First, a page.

Now that we’ve seen how to analyze algorithms using big-O notation, let’s analyze the three sorting algorithms we’ve seen.

Recall the code for selection sort:

As in the code, let’s say that `the_list`

contains *n* items. Selection sort has nested loops. The outer loop, with loop index *i*, runs from 0 to *n* − 2. For a given value of *i*, the inner loop, with index *j* runs from *i* to *n* − 1. Here’s an easy way to see that the running time of selection sort is *O*(*n*^{2}):

- The outer loop makes
*n*− 1 iterations. (0 to*n*− 2 is*n*− 1 different values of*i*.) - For each iteration of the outer loop, the inner loop makes at most
*n*iterations. (*i*is at least 0, so the inner loop runs at most from 0 to*n*− 1.) - So, over all iterations of the outer loop, the total number of iterations of the inner loop is at most (
*n*− 1) ×*n*, which equals*n*^{2}−*n*. - Each iteration of the outer loop takes a constant amount of time, plus the time for the inner loop.
- Each iteration of the inner loop takes a constant amount of time.
- Therefore, the total amount of time is at most a constant times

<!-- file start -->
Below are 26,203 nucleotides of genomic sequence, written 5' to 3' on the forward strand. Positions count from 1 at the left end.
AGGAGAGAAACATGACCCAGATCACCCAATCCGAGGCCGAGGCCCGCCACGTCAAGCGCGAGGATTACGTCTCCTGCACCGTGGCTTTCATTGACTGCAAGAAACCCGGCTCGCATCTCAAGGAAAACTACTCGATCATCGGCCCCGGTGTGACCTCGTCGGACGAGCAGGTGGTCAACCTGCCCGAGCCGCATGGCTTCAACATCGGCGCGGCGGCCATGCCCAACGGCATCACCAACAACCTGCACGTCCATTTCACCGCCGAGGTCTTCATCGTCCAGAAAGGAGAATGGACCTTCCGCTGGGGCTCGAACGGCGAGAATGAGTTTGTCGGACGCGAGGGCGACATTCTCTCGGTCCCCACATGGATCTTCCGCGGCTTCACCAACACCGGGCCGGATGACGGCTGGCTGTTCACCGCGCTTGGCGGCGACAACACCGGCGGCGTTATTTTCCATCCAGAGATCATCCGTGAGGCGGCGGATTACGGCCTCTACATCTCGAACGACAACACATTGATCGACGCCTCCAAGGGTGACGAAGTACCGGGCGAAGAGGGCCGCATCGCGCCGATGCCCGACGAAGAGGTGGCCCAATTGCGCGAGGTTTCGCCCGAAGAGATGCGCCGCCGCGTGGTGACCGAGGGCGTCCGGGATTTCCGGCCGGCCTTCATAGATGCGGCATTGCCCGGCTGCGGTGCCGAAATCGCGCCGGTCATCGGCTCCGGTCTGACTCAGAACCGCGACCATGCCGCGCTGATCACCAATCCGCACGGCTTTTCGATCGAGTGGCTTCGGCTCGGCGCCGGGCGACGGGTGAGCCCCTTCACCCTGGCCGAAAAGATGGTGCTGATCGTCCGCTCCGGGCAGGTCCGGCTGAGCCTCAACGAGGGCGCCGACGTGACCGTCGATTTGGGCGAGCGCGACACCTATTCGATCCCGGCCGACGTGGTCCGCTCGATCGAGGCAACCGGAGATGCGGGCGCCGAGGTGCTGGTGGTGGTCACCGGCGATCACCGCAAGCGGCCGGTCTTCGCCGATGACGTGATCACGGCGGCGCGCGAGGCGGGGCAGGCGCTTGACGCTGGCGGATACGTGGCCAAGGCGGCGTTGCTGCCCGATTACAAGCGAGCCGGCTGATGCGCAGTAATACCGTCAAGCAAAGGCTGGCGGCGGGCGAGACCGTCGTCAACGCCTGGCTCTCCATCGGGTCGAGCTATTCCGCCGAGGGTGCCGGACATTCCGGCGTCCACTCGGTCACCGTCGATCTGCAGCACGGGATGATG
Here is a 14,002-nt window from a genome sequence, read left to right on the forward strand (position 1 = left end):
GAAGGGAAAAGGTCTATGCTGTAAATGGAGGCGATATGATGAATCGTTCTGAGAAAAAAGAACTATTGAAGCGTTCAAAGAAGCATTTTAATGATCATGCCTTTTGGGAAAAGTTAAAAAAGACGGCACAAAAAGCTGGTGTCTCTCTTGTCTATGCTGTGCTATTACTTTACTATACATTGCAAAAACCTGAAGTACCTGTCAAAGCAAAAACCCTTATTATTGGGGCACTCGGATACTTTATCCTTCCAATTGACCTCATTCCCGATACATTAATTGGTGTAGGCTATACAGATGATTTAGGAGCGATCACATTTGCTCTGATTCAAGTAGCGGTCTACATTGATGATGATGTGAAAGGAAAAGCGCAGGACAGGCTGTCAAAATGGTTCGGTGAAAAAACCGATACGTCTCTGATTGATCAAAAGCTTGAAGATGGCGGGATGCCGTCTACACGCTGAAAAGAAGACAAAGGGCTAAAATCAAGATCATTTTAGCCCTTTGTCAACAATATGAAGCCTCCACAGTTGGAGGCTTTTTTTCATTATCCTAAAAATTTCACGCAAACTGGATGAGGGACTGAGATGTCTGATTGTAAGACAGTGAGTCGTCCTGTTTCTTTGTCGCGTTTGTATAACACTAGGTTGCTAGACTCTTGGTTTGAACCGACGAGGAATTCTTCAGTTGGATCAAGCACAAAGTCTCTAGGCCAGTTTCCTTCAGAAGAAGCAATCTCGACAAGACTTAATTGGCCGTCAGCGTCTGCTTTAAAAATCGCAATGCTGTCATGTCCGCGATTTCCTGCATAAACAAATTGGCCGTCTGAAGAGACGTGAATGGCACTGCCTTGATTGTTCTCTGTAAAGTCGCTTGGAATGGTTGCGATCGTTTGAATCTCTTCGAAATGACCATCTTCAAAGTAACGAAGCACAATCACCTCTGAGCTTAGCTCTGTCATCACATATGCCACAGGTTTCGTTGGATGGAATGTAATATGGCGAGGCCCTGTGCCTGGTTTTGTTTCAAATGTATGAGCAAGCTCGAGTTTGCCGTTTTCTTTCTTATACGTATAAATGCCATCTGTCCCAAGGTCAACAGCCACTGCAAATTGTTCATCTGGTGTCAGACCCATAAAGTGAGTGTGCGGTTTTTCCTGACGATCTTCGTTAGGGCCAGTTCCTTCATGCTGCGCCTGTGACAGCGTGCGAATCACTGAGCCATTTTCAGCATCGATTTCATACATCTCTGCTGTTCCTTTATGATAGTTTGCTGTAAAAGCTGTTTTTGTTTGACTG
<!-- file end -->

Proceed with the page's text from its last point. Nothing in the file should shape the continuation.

*n*^{2}−*n*. When we use*O*-notation, we can drop the low-order term, and we get*O*(*n*^{2}).

But remember that *O*-notation gives us only an upper bound. Does selection sort really take time proportional to *n*^{2}? The answer is yes. Look at it this way:

- In the last iteration of the outer loop,
*i*equals*n*− 2, and the inner loop iterates twice (for*j*=*n*− 2 and*j*=*n*− 1). - In the next-to-last iteration of the outer loop,
*i*equals*n*− 3, and the inner loop iterates three times (for*j*=*n*− 3,*n*− 2, and*n*− 1). - Each time we think of
*reducing**i*, the number of inner-loop iterations*increases*by 1. - By the time we get to the first iteration of the outer loop, for
*i*= 0, the inner loop makes*n*iterations. - Therefore, the total number of iterations of the inner loop is given by the following sum: 1 + 2 + ⋯ +
*n*. **Fact**: For a given integer*n*, the sum 1 + 2 + ⋯ +*n*is called an**arithmetic series**, and it has the value $\frac{n \times (n+1)}{2}$.- If we ignore the constant factor (1/2) and the low-order term, we get
*O*(*n*^{2}).